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November 2001 Update - 1.e4....




Caro-Kann Defence

One reader pointed out that there was 'no mention' of 2.Nc3 d5 3.f4 on the site. Resisting the temptation to deem it 'unmentionable', I checked my database and found some good players on the White side (Reefschlaeger - Krajewski, NOV01/01). It certainly looks better for White than the equivalent Sicilian line (1.e4 c5 2.f4 d5 3.Nc3) because the pawn exerts more central control on c5. Jon Speelman often makes the supposedly dull Caro look like an attacking line and in Wall-Speelman, NOV01/02, he meets White's unusual choice with his own offbeat moves. When White tries to solve the small problems he ends up with big ones - a nice illustration of how to win with Black.

3.e5 makes Caro players very nervous, at least part of the problem being psychological. The Caro is often chosen for being a nice solid defence that dulls White's attacking ambitions; Black certain doesn't want to go into the wild complications following 3...Bf5 4.Nc3 e6 5.g4. In Grischuk - Karpov, MAR01/01, Black tried to avoid this with 4...Qb6, which gave him a reasonable game when White defended the e-pawn with 5.Nf3. But White can play something far more dangerous by offering the e5 pawn as bait...

Black's play in Holmsten - Minasian, NOV01/05, was certainly not for the faint of heart, a more Carowy reaction is to ignore the d-pawn and develop. This is what happens here, but even solidity has its dangers.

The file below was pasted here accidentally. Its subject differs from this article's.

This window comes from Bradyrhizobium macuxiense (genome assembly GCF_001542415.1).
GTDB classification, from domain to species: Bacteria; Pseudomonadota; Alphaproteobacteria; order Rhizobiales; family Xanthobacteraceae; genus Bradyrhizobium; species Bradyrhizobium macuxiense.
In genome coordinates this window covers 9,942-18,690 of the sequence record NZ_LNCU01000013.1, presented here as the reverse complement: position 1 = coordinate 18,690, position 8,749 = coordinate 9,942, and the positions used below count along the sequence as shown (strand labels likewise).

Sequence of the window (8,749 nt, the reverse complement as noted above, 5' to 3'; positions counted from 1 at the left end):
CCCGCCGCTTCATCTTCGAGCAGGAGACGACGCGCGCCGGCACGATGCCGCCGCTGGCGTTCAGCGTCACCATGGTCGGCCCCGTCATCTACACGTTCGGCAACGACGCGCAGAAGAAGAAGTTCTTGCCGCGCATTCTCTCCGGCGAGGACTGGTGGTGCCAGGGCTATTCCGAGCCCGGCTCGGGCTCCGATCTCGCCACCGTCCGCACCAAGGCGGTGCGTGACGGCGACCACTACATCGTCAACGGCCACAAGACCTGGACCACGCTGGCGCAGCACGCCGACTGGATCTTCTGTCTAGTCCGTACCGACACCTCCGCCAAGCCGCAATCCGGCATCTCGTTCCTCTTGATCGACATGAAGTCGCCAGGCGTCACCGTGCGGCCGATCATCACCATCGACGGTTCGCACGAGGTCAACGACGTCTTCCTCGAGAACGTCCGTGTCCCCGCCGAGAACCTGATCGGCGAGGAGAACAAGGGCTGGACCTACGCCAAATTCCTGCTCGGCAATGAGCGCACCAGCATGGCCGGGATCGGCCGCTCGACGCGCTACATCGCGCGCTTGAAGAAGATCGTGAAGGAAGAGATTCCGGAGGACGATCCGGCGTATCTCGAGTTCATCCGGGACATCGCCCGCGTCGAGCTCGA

In Shabalov - Kachieshvili, NOV01/04, Black played much better than in Sax - Arlandi, NOV01/03. He exchanges his light-squared bishop, erects a wall of pawns and then beats back a desperate looking attack. Music to the ears of those pipe-smoking Caro players.

Alekhine Defence

If White wants a relatively unexplored attacking line against the Alekhine, he could do far worse than try the so-called Vitolinsh Variation which has recently been championed by the Belorus GM, Viktor Kupreichik. In Vitolinsh - Smit, NOV01/06, we see a solid approach by Black, though one which may leave White with an advantage in space. A game between Kupreichik and Alburt (NOV01/07) should receive top billing in the theory stakes, Kupreichik is the leading exponent of the White side of this line, Alburt has championed the Black cause for many years. On this occasion an Alburt experiment goes badly wrong.

In Kupreichik - Kengis, NOV01/08, another Alekhine expert tries to defuse Kupreichik's pet, and with slightly more success than Alburt from a theoretical point of view. After 8.Bb5 it looks as if Black can equalise with 8...Bf5, which later sent Kupreichik off in search of an alternative 8th move.

Black has a good answer to the Chase variation in protecting his knight on d5 with both ...c7-c6 and ...e7-e6 and then undermining the c5 pawn with a later . ..b7-b6. In Rose - Davies, NOV01/09, I was faced with a rabid attempt at attack, but Black's position proved very solid.

Modern Defence

Exponents of the Modern Defence are often distinguished by a dislike of conventional theory. 4...Nd7 against the Austrian certainly fits the bill, but is Black pushing his luck too far? Despite the result of Lalic - Turner, NOV01/10, I think it may be playable.

Best wishes

Nigel Davies